Rochester Public Schools considering overhaul to reduce bussing times and save money

Wheel chair lift
The overhaul could reduce bussing times, getting elementary students to school earlier and saving some money.
Photo courtesy Beth Rank

Rochester Public Schools is facing a complicated redistricting overhaul aimed at reducing bussing times, getting elementary students to school earlier and saving some money.

The proposal was announced Monday morning, and MPR News reporter Catharine Richert has been following this story. She joined the show from Rochester, Minn., to explain why this big overhaul and what it proposes to do.

Use the audio player above to listen to the full conversation.

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Audio transcript

CATHY WURZER: Another story we're following. Rochester Public Schools is facing a complicated redistricting overhaul aimed at reducing busing times, getting elementary students to school earlier, and saving some money. Their proposal was announced just this morning. Reporter Catharine Richert has been following this story, and she's joining us live from Rochester.

OK, Cat. This is kind of a complicated for folks. It's an Interesting story. Lay it out for us. And this is a pretty big overhaul. What does it propose to do?

CATHARINE RICHERT: OK. So think of this as like a massive jigsaw puzzle, where all these pieces need to fall into place for it to work. A big piece is school start times. For several years, Rochester has wanted to start elementary students earlier and middle and high school students later in the day. And this is based on the idea that younger kids are better learners earlier in the day, and teens need to sleep in a little bit, and they learn to learn better later in the day.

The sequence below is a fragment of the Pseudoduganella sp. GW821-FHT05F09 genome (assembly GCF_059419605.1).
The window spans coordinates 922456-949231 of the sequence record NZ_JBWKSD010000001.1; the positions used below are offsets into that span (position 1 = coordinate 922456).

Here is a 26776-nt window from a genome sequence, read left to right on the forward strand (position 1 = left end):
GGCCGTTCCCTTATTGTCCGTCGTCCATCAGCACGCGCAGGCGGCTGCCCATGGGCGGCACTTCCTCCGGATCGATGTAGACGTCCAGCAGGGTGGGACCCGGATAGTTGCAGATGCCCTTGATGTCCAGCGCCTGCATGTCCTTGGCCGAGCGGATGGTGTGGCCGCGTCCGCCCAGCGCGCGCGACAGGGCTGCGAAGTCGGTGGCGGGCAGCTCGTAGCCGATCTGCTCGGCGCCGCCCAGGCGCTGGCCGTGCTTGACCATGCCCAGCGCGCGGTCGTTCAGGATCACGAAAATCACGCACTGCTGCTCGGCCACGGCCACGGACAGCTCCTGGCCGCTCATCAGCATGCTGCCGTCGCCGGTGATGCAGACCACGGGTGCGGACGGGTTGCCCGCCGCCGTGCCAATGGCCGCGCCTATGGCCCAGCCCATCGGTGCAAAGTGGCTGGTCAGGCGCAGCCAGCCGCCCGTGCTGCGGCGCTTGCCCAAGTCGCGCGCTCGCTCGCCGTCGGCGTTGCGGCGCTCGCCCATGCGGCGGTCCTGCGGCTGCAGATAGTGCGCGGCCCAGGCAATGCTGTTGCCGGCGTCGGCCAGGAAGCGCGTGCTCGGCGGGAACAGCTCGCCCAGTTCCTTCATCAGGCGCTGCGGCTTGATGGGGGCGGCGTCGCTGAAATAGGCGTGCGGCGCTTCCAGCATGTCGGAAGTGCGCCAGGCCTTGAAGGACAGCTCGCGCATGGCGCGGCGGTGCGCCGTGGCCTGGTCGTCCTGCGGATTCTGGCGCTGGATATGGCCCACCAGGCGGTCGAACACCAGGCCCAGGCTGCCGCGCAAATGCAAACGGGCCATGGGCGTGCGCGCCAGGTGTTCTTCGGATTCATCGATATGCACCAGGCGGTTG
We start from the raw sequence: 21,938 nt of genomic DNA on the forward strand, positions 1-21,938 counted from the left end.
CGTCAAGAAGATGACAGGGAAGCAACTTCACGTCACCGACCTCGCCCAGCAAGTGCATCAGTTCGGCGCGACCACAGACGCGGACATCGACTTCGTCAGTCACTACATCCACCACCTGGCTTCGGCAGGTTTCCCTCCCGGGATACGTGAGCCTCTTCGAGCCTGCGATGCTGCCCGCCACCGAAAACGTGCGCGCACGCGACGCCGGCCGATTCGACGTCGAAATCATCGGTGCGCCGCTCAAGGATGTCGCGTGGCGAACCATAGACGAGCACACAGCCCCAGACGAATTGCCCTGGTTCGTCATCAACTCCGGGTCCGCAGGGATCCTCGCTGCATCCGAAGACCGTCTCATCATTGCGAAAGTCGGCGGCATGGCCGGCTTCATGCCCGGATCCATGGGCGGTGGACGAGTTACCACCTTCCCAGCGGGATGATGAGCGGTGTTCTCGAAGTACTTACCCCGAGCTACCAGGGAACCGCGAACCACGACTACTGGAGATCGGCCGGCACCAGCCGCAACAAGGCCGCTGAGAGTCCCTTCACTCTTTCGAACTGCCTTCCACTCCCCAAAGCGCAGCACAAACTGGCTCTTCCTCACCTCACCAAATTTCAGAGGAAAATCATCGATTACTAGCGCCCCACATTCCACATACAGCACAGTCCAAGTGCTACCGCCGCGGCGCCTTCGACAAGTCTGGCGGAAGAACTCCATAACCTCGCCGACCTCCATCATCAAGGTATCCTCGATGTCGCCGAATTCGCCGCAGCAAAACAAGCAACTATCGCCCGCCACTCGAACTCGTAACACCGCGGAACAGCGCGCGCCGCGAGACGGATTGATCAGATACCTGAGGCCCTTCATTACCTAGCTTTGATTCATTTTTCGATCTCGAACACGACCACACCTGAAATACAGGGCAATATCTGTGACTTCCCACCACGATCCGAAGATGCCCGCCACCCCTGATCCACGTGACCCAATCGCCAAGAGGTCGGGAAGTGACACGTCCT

But this has been really hard to do, in large part because the district supports transportation for six districtwide schools. So these are schools that specialize in certain areas, such as a Spanish immersion school, and they award spots based on a lottery. So you can really live anywhere in Rochester and be guaranteed transportation there. And you have these buses zigzagging all over the district, and you have these new start times. Here's what Superintendent Kent Pekel said.

KENT PEKEL: And we cannot make the New start times work, which requires much faster turnarounds between our bus routes, unless we cut off the very long routes that students get to our what we call districtwide option schools.

CATHARINE RICHERT: Under this proposal, these schools would only take kids who live in the immediate attendance area or who can provide their own transportation to and from the school. And even then, if the school is full of kids from the neighborhood, they may have to implement a lottery system for kids outside the attendance boundaries.

CATHY WURZER: Hmm. OK. This still sounds pretty complicated, and I'm sure pretty disruptive to some families.

CATHARINE RICHERT: Yeah, it's a big deal. And I think it marks a big change in how RPS has operated for a long time. On top of all of this, three schools that are under-enrolled are actually going to close or consolidate. Rochester Education Association Union President Vince Wagner told me this is a big blow to teachers at these schools.